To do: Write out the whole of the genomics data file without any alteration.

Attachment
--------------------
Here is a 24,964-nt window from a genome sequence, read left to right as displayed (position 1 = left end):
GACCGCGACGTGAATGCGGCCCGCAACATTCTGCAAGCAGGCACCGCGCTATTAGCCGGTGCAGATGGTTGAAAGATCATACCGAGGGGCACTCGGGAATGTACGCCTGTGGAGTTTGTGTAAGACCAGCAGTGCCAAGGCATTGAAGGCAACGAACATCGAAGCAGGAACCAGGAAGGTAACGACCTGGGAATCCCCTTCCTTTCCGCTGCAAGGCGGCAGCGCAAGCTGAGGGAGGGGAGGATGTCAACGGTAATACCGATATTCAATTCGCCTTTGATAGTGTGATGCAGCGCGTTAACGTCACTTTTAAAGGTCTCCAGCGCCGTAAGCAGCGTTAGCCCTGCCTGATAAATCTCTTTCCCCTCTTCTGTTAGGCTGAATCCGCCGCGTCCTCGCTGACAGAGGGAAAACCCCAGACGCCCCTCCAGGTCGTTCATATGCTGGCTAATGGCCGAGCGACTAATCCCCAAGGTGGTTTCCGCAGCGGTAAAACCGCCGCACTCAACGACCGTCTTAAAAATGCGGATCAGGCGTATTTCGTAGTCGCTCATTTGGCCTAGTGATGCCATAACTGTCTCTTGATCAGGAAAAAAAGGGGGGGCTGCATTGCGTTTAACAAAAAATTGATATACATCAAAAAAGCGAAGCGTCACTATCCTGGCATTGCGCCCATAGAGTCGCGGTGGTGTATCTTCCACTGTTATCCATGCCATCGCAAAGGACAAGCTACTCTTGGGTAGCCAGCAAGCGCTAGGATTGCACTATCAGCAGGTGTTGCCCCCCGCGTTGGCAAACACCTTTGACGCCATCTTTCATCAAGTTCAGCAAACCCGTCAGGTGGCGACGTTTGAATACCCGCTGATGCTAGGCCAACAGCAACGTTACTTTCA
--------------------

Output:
Here is a 24,964-nt window from a genome sequence, read left to right as displayed (position 1 = left end):
GACCGCGACGTGAATGCGGCCCGCAACATTCTGCAAGCAGGCACCGCGCTATTAGCCGGTGCAGATGGTTGAAAGATCATACCGAGGGGCACTCGGGAATGTACGCCTGTGGAGTTTGTGTAAGACCAGCAGTGCCAAGGCATTGAAGGCAACGAACATCGAAGCAGGAACCAGGAAGGTAACGACCTGGGAATCCCCTTCCTTTCCGCTGCAAGGCGGCAGCGCAAGCTGAGGGAGGGGAGGATGTCAACGGTAATACCGATATTCAATTCGCCTTTGATAGTGTGATGCAGCGCGTTAACGTCACTTTTAAAGGTCTCCAGCGCCGTAAGCAGCGTTAGCCCTGCCTGATAAATCTCTTTCCCCTCTTCTGTTAGGCTGAATCCGCCGCGTCCTCGCTGACAGAGGGAAAACCCCAGACGCCCCTCCAGGTCGTTCATATGCTGGCTAATGGCCGAGCGACTAATCCCCAAGGTGGTTTCCGCAGCGGTAAAACCGCCGCACTCAACGACCGTCTTAAAAATGCGGATCAGGCGTATTTCGTAGTCGCTCATTTGGCCTAGTGATGCCATAACTGTCTCTTGATCAGGAAAAAAAGGGGGGGCTGCATTGCGTTTAACAAAAAATTGATATACATCAAAAAAGCGAAGCGTCACTATCCTGGCATTGCGCCCATAGAGTCGCGGTGGTGTATCTTCCACTGTTATCCATGCCATCGCAAAGGACAAGCTACTCTTGGGTAGCCAGCAAGCGCTAGGATTGCACTATCAGCAGGTGTTGCCCCCCGCGTTGGCAAACACCTTTGACGCCATCTTTCATCAAGTTCAGCAAACCCGTCAGGTGGCGACGTTTGAATACCCGCTGATGCTAGGCCAACAGCAACGTTACTTTCA